To explain the growth of Islamism in Europe — either more broadly defined, or specifically the jihadi movements (the decisions by young people to go to Syria to fight, etc), one needs to look at more than “Western policy”. There are many factors at play. But for sure, as part of a wider, nuanced explanation, foreign policy, as Corbyn said, plays its part. To invoke it is not necessarily to relieve the terrorists themselves of responsibility for their own actions (and Corbyn’s speech could hardly have taken greater pains to avoid this error).

It is true that Stop the War, with which Corbyn has been personally associated, has denounced all Western wars in a very un-nuanced way. It is the opinion of this writer, for instance, that though the outcome of military intervention in Libya was predictable up to a point, at the time — March 2011 — the only real alternative was to allow Gaddafi to survive and immediately massacre his opponents. Moreover, the rebel movement was calling for intervention. The proper socialist response was not to march in opposition to military intervention — as Stop the War did, if ineffectually, but to support the revolution against Gaddafi and warn about likely future problems.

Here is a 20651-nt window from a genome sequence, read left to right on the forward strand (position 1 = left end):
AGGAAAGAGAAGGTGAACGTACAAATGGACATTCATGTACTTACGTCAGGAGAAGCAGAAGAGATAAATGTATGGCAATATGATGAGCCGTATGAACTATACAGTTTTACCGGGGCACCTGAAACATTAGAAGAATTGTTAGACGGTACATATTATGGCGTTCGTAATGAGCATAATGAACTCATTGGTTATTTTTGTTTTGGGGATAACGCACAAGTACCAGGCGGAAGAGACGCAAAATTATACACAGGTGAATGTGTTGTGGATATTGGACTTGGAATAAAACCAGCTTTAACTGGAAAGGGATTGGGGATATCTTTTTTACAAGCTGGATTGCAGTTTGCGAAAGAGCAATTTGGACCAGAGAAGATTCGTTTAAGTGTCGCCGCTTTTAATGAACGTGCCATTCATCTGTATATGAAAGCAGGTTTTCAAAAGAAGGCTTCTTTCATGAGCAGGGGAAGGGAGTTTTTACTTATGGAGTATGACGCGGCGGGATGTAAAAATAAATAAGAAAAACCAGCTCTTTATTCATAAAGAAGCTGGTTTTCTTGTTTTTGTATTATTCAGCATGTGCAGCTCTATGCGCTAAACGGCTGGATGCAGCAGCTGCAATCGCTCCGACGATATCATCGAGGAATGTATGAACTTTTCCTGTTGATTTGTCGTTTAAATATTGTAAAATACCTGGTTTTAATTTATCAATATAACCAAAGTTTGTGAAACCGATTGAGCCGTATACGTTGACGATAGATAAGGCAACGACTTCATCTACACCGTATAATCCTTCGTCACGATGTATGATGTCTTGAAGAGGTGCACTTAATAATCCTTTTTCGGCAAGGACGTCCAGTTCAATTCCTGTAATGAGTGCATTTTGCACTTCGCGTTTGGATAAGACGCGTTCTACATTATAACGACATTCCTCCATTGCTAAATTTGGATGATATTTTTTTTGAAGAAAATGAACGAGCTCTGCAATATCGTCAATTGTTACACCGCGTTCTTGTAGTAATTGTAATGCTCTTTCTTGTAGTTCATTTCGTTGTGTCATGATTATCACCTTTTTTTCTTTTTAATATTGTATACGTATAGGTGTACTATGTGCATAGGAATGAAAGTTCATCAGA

Still today, to reduce a critique of Western policy in Libya to the fact of intervention is to miss a lot of the point. Corbyn’s background in the Stop the War milieu will inform what he says now about terrorism and foreign policy. But what he has actually said is right, as far as it goes. And the Tories’ attempts to attack him for it should be denounced for the dishonest, demagogic scandal they are.

Colin Foster adds:

The origins of modern suicide bombing

Andy Burnham, now Labour mayor of Manchester, probably wanted to cover for his votes in favour of the invasion of Iraq. But, as it stood, his comment on 28 May was right: “Obviously, the actions of governments can then contribute and help the terrorists to add to their cause, but let’s remember that the appalling atrocity of 9/11 happened before interventions anywhere”.

Modern-era suicide bombing dates from the 1980s, not from 2003. There was an Islamist-terrorist attack on New York’s World Trade Centre in 1993 as well as the one in 2001, and it was equally designed to kill everyone there, only it failed. US-led military actions in the years running up to 2003 — the Bosnia intervention in 1995, Kosova in 1999, or the USA’s aid to Islamist groups in Afghanistan — favoured Muslim forces against non-Muslim rivals or enemies, rather than the other way round. Between 1981 and 2016, 80% of suicide attacks and 73% of victims were in Afghanistan, Iraq, Israel, Lebanon, Pakistan, the Palestinian Occupied Territories, Russia, or Sri Lanka — not in Europe or the USA. The big majority of victims of Islamist-terrorist attacks have been ordinary Muslims. (Source: University of Chicago database).